“A Social and Environment Impact Assessment was conducted and the said negative impacts were put into consideration,” the minister told the ‘Daily News’ recently.

He added: “As you know residents around the dam have already been compensated to pave the way for construction of the facility which will act as a crucial water resource for people in Dar es Salaam.

” In June, 2014, Dar es Salaam Water and Sewerage Authority (Dawasa) signed the 200m/- US dollar memorandum of understanding with China National Aero Technology International Corporation for the latter to finance the multipurpose Kidunda dam. Minister Lwenge said recently that the government is continuing to look for extra fund to execute the multibillion project. For decades, Dar es Salaam residents have been experiencing challenges of getting reliable, safe and clean water.

The government has been doing its best to solve the problem but still the challenges emerge from time to time. Dar es Salaam city is among the fastest growing cities in the Southern Sahara, therefore water demand has been increasing from time time due to the population growth in the city.

Following such challenges, the construction of Kidunda dam in Morogoro Region becomes one of the major solutions to the problem. Under this circumstance, Dar es Salaam needs enough water for its people.

Also, being the country’s business hub, the city is a home to thousands of industries, big hotels and many other investments, which depend much on reliable water supply for them to survive.

Thus, the high increase of water needs, forces Dar es Salaam city to call for a scheme to build a dam to store water to meet future water necessities for the ever expanding city and its precincts. Speaking to the ‘Daily News’, some of Dar es Salaam residents expressed their expectations upon the completion of Kidunda dam saying it will help to end water challenges in the city.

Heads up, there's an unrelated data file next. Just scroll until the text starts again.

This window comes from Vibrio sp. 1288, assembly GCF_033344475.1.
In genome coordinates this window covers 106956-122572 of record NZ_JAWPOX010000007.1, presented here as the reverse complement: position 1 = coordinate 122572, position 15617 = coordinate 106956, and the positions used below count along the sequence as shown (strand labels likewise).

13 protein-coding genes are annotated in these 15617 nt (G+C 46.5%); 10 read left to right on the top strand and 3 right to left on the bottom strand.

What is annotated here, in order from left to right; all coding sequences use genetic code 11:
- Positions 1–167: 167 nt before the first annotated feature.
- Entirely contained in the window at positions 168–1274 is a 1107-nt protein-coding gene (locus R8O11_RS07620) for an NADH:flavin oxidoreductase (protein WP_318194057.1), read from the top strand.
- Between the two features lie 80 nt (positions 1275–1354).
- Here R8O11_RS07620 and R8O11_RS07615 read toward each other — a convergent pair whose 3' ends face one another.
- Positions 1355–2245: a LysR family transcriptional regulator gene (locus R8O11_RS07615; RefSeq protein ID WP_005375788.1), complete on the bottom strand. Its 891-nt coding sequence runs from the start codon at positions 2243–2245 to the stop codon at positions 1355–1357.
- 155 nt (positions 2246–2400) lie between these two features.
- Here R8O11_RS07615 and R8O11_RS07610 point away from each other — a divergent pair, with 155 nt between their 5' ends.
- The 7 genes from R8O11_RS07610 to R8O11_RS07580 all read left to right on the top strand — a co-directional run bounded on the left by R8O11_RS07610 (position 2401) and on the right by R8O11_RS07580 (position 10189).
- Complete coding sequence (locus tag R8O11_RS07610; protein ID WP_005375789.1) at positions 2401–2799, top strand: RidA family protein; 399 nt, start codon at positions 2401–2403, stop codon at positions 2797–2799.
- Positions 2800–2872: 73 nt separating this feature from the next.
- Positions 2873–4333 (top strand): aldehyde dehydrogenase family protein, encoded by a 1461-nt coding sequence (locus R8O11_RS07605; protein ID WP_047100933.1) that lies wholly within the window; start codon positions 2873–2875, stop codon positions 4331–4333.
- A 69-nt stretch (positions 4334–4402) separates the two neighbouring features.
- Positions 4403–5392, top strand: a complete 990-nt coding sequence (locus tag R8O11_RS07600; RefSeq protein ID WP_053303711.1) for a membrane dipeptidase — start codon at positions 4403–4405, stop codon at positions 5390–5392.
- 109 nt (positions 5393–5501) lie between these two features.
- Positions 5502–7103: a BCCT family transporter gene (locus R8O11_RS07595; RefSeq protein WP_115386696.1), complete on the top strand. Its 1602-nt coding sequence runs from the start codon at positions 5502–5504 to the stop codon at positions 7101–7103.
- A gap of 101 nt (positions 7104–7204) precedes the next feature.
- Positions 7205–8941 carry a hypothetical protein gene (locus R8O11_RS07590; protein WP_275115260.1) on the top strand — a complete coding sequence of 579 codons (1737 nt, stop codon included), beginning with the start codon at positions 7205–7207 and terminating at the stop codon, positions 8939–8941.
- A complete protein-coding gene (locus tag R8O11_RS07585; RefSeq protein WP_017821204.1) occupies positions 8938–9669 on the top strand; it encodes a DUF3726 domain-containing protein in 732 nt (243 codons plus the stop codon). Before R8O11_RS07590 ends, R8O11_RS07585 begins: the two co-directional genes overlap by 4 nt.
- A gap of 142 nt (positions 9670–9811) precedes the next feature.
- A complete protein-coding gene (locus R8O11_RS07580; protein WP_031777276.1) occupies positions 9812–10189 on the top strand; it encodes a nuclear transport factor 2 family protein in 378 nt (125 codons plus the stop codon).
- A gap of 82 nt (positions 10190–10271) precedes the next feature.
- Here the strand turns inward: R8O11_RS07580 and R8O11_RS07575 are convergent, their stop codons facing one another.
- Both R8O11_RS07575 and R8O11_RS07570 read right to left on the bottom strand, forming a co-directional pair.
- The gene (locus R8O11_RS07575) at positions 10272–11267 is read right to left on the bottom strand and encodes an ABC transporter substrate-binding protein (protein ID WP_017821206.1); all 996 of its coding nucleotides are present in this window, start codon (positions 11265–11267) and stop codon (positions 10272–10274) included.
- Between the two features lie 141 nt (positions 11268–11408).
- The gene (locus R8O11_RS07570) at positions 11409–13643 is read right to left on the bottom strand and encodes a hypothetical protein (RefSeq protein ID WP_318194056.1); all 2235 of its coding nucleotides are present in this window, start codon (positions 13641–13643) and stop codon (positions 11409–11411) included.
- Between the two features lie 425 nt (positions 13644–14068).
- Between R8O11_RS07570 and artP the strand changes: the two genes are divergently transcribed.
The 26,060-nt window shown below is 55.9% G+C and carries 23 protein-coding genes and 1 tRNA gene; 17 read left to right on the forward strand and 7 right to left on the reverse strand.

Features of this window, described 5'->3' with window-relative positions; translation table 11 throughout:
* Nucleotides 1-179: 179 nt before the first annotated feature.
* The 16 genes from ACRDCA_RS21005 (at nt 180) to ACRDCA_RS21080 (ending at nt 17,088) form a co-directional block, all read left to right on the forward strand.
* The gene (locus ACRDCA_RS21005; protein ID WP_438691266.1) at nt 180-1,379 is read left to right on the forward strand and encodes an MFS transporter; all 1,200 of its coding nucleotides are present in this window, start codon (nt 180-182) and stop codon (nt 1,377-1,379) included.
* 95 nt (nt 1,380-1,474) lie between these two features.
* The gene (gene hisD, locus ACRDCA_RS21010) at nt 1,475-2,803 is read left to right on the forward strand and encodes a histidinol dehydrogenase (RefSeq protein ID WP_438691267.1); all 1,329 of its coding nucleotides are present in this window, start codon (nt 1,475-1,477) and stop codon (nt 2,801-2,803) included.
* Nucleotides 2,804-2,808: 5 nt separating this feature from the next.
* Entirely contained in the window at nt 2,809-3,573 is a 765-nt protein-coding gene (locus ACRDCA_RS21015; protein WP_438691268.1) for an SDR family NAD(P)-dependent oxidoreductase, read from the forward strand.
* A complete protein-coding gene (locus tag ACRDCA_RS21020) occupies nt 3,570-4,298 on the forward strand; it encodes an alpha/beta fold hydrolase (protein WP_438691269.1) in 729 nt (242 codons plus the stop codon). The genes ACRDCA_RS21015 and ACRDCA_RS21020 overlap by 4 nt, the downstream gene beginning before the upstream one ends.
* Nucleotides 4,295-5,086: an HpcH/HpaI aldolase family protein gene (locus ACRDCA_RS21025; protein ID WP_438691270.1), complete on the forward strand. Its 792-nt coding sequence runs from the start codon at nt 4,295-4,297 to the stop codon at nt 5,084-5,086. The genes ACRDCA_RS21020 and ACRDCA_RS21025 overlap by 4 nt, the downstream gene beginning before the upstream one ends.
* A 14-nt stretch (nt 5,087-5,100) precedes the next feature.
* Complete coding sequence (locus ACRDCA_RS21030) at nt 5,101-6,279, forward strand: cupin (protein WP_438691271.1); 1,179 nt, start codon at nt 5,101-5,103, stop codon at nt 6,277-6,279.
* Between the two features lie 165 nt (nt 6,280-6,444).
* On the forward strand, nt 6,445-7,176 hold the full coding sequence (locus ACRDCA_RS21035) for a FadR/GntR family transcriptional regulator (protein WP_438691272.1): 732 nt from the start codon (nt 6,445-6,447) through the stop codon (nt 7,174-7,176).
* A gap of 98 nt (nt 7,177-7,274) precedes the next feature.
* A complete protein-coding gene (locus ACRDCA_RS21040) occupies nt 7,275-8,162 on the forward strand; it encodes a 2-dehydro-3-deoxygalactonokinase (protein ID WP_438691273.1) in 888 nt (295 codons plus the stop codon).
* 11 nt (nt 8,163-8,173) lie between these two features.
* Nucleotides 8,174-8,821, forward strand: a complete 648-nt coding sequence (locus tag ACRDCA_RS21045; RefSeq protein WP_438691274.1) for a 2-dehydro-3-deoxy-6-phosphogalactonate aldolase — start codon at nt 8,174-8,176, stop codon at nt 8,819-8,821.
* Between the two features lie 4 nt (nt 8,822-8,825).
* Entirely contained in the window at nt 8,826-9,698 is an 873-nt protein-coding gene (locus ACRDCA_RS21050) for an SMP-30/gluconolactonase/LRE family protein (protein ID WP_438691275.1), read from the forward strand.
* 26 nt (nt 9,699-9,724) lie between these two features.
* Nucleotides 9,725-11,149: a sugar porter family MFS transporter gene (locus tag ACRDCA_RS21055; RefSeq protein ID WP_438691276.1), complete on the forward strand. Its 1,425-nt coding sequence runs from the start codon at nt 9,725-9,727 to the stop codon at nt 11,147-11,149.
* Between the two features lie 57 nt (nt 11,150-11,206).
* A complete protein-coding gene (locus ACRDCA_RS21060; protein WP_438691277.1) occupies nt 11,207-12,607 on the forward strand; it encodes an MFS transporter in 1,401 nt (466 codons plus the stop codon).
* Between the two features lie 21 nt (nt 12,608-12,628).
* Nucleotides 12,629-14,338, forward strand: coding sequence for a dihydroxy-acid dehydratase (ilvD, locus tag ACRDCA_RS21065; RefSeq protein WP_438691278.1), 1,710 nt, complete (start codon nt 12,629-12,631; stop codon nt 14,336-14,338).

Mr Dickson Mtweve said he buys a 20 litres bucket of water at between 300/- and 400/- from water vendors. He said his family uses a minimum of 120 litres of water per day and that he is forced to spend more than 2,400/- on buying water every day.

According to Mr Mtweve, there is no guarantee that the water he buys from vendors is clean and safe for human being consumption. “With Kidunda project, I think it is high time we stop drinking water from unsafe sources,” he said.

Ms Mwanaisha Ibrahim, a food vendor at Ubungo bus stand, said shortage of water has been affecting her business. She said the completion of Kidunda project will surely increase the supply of water in the city and thus boost her businesses. “We have been experiencing shortage of water in this city, the shortage really affects our business as we are forced to buy it from vendors at high price,” she said. According to WaterAid statistics, it is estimated that 23 million people in Tanzania do not have access to safe water

. Typically, women and children spend over two hours a day collecting water, and up to seven hours in remote areas. Presenting budget estimates for his ministry in Dodoma midlast year, Eng. Lwenge outlined grand water and sanitation plan aimed at ending the chronic water problem and improve sanitation in the country.